In retail banking, we look for trends: the branch of the future; the winning mobile banking platform; prepaid cards. It's harmless fun.
Well, here's a much more significant though less titillating trend to consider:
In recent months, senior executives with responsibility for retail banking have left the following institutions: Citi, Chase, B of A, Capital One. I'm sure there are plenty more. Maybe this is a cascade that will ripple down to smaller banks.
What's the common denominator here? I'd say it's the failure of retail banks to meet earnings expectations.
There is no relief ahead. Retail is a net gatherer of funds and will continue to suffer from prevailing minuscule funds values. There will also be continued regulatory pressure on punitive fees, such as check overdraft fees. The relentless, seemingly unstoppable rise of average interchange rates has been decisively reversed — first by the Wal-mart Settlement and then by Durbin. Many wonder when this will reach credit cards.
Do you see some counter trend that is going to restore retail banking profitability? New value-added services for which customers will be happy to pay? Dramatic cost savings in delivering the functions customer now use? I don't.
Banks are laying off mortgage origination employees. Larger institutions, under much greater shareholder pressure for earnings, raise basic checking account fees. They correctly project that this will drive at least some customers away. But the changes so far have not been sufficient to reverse the downdraft on earnings.
What is most conspicuous in this is the crushing structure of costs that are perceived as fixed and allocated to checking — primarily associated with branches and paper. A checking account is seen as "costing" over $300 per year. Who would pay $25 per month for a transaction account? Who would need to do so? If not many consumers will, then we better think again about how we structure and deliver our services.
Already, most consumer non-purchase payments are made using "unlimited, free" electronic payment systems operated by non banks and utilized not just by banks but also by operators of prepaid cards and other accounts. What is not yet apparent to many is that the day is coming when consumers who require physical access to a banker and/or who need paper checks are going to have to pay a lot more for these luxuries—while all the rest of us opt for much less expensive payment vehicles.
In the past, some early-adopter banks have tried to price deposit and payment accounts more or less this way, namely, to charge for branch and paper check access or transactions. These institutions were ahead of the market. (Being too early is nearly as bad as being too late.) To the extent that banks are increasingly charging less affluent customers for "checking accounts," transaction pricing might no longer be too early.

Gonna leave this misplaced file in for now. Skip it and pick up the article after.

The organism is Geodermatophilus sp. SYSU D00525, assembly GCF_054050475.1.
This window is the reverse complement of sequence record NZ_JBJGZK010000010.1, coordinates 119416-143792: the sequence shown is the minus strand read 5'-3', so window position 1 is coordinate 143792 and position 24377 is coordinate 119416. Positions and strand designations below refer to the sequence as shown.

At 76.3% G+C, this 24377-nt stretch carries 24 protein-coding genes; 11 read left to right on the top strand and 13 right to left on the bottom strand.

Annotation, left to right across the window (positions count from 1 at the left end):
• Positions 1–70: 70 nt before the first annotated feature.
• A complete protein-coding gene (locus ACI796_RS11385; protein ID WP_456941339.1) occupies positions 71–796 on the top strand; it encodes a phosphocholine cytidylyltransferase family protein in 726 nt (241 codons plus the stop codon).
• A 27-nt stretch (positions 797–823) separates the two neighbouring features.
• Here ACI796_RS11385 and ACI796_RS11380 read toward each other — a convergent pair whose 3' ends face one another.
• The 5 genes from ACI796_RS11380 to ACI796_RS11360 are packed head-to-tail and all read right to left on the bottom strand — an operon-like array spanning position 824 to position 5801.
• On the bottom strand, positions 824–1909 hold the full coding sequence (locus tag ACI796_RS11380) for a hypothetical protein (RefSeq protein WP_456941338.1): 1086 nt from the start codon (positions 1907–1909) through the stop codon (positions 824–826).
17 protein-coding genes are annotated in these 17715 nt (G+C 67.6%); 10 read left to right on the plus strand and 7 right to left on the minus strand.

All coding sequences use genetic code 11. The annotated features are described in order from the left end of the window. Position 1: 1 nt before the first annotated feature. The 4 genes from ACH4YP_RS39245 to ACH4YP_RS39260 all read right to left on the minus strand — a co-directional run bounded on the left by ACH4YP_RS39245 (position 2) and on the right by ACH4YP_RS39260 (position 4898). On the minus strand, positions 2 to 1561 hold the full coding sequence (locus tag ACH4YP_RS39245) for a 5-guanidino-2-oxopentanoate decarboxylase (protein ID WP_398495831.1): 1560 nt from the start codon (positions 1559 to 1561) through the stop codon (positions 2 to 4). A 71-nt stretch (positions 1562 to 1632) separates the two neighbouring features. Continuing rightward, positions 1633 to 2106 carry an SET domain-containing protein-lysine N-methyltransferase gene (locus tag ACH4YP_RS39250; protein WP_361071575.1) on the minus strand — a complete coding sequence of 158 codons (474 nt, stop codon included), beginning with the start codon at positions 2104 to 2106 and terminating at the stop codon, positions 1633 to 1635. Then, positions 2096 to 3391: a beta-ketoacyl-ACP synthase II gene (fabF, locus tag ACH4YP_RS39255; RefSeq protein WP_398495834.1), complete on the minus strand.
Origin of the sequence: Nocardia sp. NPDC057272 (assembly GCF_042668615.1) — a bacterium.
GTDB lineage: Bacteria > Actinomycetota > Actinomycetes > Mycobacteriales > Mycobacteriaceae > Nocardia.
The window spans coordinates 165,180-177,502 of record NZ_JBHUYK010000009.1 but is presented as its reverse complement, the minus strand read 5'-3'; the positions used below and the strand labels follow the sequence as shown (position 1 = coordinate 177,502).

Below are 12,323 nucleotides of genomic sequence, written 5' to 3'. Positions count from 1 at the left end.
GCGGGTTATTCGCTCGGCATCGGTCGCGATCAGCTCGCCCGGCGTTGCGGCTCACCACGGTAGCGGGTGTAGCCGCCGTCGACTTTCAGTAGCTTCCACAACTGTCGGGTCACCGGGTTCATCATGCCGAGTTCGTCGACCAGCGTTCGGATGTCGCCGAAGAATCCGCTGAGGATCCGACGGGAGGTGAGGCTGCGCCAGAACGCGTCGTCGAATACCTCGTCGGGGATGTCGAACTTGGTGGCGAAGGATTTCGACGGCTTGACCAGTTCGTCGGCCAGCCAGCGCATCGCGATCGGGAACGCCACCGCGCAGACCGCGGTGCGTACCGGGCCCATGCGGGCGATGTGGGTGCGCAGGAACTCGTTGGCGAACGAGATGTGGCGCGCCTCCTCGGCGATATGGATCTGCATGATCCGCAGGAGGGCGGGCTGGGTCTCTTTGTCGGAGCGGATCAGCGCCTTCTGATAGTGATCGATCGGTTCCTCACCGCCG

How can anyone imagine that the solution is to charge for debit cards (low cost or no net cost to banks) and not checks (high cost)? You want customers to use checks instead?
At a snail's pace, we are starting to offer small incentives for customers who do without paper statements. Teller transactions use paper too. How about: No fees if no paper at all, $9 per month any month that you use paper (or use it more than once)? Avoiding paper makes cultural as well as financial sense.
But whether or not our industry rises to this challenge, there will be increasingly strong and numerous non-bank "program managers" and other marketers moving in. Some of them will leverage existing service points that are not bank branches. They will contract with specialist institutions to get the benefit of FDIC insurance, card networks and other utilities. So long as these arrangements don't impose improper risks on banks or unfair burdens on consumers, it is hard to imagine that regulators will object to them.
We're in danger of ending up doing business only with the customers who are most expensive to serve — as alternative payment vendors progressively bleed off the others. Ending up like Borders or BlockBuster.
When GM and Chrysler went broke, the "Auto Czar," who is accorded far too little credit for his good work, closed 1/3 of their dealerships, making the car companies more efficient. That's what it took to thin out the sales and service points. Shall we wait for the next solvency crisis to thin out our service costs? Or can you imagine winning by eliminating just 10% of your employees and doing more outsourcing?
Andrew Kahr is a principal in Credit Builders LLC, a financial product development company, and was the founding chief executive of First Deposit, later known as Providian. He can be reached at firstname.lastname@example.org.